Now, the biopharmaceutical sector’s early adopters of continuous are beginning to reap similar financial rewards; already demonstrating that continuous bioprocessing offers the single greatest opportunity for large-scale cost-savings in biomanufacturing on a number of levels. Drug manufacturers that have adopted continuous have seen a huge reduction in the size of single-use components. The implementation of more purification cycles to produce more product, as an alternative to scaling up, can decrease consumable spending by remarkable proportions.
Chromatography – usually the most cost-intensive aspect of downstream bioprocessing – offers perhaps the most striking example of the potential savings offered by continuous. Protein A sorbents used in the primary capture step, for example, can cost over $10,000 per litre. However, by optimizing the number of columns needed to operate this process, manufacturers can enable reductions in reagent use of up to 90%. This vastly improves the efficiency of consumable use, while also reducing the need for large tanks, buffer-storage bags, and other equipment – all of which takes cost out of the manufacturing process.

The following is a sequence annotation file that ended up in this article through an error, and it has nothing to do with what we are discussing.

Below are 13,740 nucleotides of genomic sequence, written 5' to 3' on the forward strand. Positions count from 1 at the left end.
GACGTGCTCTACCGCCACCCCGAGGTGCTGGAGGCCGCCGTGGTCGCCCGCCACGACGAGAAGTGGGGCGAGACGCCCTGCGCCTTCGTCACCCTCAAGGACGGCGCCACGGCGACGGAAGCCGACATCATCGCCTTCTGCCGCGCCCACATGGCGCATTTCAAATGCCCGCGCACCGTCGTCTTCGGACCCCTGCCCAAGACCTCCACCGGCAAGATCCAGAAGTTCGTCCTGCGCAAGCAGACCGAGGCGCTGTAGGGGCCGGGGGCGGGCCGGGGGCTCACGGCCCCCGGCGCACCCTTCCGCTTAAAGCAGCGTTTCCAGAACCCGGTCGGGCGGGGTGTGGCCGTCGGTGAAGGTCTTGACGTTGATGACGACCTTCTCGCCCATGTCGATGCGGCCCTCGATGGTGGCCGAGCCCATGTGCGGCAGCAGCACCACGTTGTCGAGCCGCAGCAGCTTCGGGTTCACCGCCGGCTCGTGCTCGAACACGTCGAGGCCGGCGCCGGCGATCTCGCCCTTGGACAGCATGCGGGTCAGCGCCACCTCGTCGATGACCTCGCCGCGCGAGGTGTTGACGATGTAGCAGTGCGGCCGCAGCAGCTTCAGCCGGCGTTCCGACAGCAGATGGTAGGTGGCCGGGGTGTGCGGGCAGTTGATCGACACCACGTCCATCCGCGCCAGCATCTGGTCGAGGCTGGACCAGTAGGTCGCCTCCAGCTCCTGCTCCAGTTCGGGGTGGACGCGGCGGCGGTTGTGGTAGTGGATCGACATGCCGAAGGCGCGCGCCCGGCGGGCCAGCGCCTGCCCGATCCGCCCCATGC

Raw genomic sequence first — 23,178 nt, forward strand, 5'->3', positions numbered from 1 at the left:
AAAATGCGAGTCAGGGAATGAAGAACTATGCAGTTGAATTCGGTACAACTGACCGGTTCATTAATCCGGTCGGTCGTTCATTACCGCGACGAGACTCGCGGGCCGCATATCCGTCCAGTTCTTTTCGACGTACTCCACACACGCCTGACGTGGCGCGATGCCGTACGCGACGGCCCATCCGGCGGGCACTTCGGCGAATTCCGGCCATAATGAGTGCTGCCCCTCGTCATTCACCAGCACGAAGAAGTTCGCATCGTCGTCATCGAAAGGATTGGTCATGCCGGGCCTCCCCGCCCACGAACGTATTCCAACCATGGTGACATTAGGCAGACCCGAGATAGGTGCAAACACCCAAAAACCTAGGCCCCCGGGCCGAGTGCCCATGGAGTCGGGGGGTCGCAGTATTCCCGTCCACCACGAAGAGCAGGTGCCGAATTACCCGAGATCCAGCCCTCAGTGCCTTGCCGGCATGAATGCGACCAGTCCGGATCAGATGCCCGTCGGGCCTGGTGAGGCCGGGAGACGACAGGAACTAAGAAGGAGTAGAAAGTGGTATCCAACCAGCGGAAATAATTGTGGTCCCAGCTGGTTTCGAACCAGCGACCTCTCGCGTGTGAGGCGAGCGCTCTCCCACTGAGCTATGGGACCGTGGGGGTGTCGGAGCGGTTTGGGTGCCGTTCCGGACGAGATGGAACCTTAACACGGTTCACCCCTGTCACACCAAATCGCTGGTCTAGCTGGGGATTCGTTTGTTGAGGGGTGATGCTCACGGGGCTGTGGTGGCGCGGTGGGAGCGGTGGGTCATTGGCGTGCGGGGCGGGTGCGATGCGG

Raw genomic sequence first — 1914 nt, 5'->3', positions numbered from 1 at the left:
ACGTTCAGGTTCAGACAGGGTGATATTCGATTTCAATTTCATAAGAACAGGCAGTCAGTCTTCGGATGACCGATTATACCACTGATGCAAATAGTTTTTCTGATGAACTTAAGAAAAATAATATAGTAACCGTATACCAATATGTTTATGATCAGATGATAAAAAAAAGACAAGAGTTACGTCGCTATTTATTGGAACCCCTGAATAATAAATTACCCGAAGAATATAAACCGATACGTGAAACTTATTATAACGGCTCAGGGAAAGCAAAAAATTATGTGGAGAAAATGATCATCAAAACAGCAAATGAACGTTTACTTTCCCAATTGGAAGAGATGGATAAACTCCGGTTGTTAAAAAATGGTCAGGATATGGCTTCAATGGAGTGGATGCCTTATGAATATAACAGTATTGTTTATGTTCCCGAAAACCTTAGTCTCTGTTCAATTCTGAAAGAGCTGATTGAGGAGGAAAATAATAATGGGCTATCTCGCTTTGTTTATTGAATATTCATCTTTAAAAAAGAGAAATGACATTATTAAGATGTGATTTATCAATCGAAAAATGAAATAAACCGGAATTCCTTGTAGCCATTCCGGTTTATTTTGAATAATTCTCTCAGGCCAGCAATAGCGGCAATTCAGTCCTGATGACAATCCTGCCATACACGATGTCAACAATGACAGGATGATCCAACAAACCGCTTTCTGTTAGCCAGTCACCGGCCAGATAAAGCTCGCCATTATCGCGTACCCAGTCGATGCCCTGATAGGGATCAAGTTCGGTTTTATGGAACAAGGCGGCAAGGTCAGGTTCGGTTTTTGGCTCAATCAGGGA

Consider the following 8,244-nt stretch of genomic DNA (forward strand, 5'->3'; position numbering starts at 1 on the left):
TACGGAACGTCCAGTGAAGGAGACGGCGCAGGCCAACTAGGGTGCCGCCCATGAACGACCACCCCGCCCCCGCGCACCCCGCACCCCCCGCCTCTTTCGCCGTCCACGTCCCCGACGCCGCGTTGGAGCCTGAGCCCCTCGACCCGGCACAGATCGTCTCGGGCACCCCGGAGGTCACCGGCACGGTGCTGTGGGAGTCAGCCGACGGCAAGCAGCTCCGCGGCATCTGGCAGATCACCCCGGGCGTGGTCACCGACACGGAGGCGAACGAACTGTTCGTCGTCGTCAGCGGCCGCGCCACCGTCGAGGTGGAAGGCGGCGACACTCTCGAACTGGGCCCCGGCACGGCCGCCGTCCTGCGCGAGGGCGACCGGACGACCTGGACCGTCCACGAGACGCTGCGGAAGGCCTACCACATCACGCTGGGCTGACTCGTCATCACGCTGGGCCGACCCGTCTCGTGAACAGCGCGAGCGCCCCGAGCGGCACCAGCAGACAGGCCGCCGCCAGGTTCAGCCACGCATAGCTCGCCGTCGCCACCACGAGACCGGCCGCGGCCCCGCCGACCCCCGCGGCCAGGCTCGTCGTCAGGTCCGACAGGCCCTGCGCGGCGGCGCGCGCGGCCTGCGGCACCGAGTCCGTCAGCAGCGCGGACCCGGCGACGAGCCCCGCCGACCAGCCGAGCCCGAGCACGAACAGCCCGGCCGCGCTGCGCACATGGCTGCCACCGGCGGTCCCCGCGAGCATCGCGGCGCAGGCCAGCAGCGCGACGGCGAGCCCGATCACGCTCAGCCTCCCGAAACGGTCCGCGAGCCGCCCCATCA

The improvements in utilization and efficacy that continuous brings can have significant knock-on effects on manufacturers’ capital expenditures. When using traditional batch processing in a large stainless steel production bioreactor, as much time will be spent cleaning and on changeover as on production. With continuous, where manufacturing assets can be running 24/7, 365 days a year, manufacturers will quickly find their footprint needs are reduced. This means fewer large manufacturing sites and smaller workforce requirements which, coupled with reduced spend on consumables, will contribute to a significant reduction in capital expenditure.
PERCEIVED REGULATORY RISK
The single biggest reason why these financial rewards haven’t been seized with both hands is the perception that continuous processing comes with significantly higher regulatory risk than batch processing.
There is some justification for this concern. It wasn’t until 2015 that we saw the first continuous process for a small-molecule drug product gain regulatory approval with Vertex’s Orkambi. And there are aspects of continuous processing – for example, the fact that unit operations run for significantly longer periods than in batch systems – that lead to concerns around bioburden management and process consistency, while the use of more complex instrumentation in continuous has led some to believe there will be a higher risk of equipment failure.